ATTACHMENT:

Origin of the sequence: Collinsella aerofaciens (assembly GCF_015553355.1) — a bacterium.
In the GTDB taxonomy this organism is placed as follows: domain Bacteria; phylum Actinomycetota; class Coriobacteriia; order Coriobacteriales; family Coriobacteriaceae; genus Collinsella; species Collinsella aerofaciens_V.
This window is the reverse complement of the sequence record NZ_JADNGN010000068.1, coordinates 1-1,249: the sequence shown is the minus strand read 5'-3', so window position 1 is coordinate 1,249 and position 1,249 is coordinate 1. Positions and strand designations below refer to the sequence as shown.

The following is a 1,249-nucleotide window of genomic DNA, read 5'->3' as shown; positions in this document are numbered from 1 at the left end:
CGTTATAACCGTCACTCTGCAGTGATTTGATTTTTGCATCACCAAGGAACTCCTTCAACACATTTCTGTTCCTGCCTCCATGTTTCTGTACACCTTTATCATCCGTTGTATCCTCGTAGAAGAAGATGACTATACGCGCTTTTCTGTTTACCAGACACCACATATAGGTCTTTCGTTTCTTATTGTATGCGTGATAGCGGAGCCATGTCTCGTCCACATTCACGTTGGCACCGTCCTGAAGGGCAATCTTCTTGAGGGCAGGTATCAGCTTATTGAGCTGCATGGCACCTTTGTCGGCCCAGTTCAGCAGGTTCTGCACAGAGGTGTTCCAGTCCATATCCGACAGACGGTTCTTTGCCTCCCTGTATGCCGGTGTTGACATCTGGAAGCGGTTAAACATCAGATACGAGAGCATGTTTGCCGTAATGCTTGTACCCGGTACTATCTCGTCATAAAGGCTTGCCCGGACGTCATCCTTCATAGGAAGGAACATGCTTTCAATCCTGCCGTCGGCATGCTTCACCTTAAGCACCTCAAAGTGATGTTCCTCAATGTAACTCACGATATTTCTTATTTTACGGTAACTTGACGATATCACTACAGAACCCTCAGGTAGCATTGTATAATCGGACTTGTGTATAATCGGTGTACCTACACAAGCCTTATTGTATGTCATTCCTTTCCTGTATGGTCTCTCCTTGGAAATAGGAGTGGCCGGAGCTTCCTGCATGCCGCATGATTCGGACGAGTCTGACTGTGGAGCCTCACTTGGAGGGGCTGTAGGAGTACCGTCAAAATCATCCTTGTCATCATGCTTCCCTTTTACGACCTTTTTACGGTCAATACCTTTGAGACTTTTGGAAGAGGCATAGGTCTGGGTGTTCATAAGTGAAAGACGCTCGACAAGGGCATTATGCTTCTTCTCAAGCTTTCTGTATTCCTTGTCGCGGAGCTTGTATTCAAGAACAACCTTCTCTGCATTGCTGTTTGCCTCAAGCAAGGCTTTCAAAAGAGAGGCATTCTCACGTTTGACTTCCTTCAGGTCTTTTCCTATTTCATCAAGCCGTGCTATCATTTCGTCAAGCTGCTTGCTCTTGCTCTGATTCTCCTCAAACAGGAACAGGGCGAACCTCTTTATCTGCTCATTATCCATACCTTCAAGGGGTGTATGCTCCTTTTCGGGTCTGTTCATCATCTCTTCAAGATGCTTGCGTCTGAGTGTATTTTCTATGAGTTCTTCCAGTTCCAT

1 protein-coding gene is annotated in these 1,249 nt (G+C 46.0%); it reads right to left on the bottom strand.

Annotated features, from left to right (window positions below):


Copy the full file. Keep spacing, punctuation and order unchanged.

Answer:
Origin of the sequence: Collinsella aerofaciens (assembly GCF_015553355.1) — a bacterium.
In the GTDB taxonomy this organism is placed as follows: domain Bacteria; phylum Actinomycetota; class Coriobacteriia; order Coriobacteriales; family Coriobacteriaceae; genus Collinsella; species Collinsella aerofaciens_V.
This window is the reverse complement of the sequence record NZ_JADNGN010000068.1, coordinates 1-1,249: the sequence shown is the minus strand read 5'-3', so window position 1 is coordinate 1,249 and position 1,249 is coordinate 1. Positions and strand designations below refer to the sequence as shown.

The following is a 1,249-nucleotide window of genomic DNA, read 5'->3' as shown; positions in this document are numbered from 1 at the left end:
CGTTATAACCGTCACTCTGCAGTGATTTGATTTTTGCATCACCAAGGAACTCCTTCAACACATTTCTGTTCCTGCCTCCATGTTTCTGTACACCTTTATCATCCGTTGTATCCTCGTAGAAGAAGATGACTATACGCGCTTTTCTGTTTACCAGACACCACATATAGGTCTTTCGTTTCTTATTGTATGCGTGATAGCGGAGCCATGTCTCGTCCACATTCACGTTGGCACCGTCCTGAAGGGCAATCTTCTTGAGGGCAGGTATCAGCTTATTGAGCTGCATGGCACCTTTGTCGGCCCAGTTCAGCAGGTTCTGCACAGAGGTGTTCCAGTCCATATCCGACAGACGGTTCTTTGCCTCCCTGTATGCCGGTGTTGACATCTGGAAGCGGTTAAACATCAGATACGAGAGCATGTTTGCCGTAATGCTTGTACCCGGTACTATCTCGTCATAAAGGCTTGCCCGGACGTCATCCTTCATAGGAAGGAACATGCTTTCAATCCTGCCGTCGGCATGCTTCACCTTAAGCACCTCAAAGTGATGTTCCTCAATGTAACTCACGATATTTCTTATTTTACGGTAACTTGACGATATCACTACAGAACCCTCAGGTAGCATTGTATAATCGGACTTGTGTATAATCGGTGTACCTACACAAGCCTTATTGTATGTCATTCCTTTCCTGTATGGTCTCTCCTTGGAAATAGGAGTGGCCGGAGCTTCCTGCATGCCGCATGATTCGGACGAGTCTGACTGTGGAGCCTCACTTGGAGGGGCTGTAGGAGTACCGTCAAAATCATCCTTGTCATCATGCTTCCCTTTTACGACCTTTTTACGGTCAATACCTTTGAGACTTTTGGAAGAGGCATAGGTCTGGGTGTTCATAAGTGAAAGACGCTCGACAAGGGCATTATGCTTCTTCTCAAGCTTTCTGTATTCCTTGTCGCGGAGCTTGTATTCAAGAACAACCTTCTCTGCATTGCTGTTTGCCTCAAGCAAGGCTTTCAAAAGAGAGGCATTCTCACGTTTGACTTCCTTCAGGTCTTTTCCTATTTCATCAAGCCGTGCTATCATTTCGTCAAGCTGCTTGCTCTTGCTCTGATTCTCCTCAAACAGGAACAGGGCGAACCTCTTTATCTGCTCATTATCCATACCTTCAAGGGGTGTATGCTCCTTTTCGGGTCTGTTCATCATCTCTTCAAGATGCTTGCGTCTGAGTGTATTTTCTATGAGTTCTTCCAGTTCCAT

1 protein-coding gene is annotated in these 1,249 nt (G+C 46.0%); it reads right to left on the bottom strand.

Annotated features, from left to right (window positions below):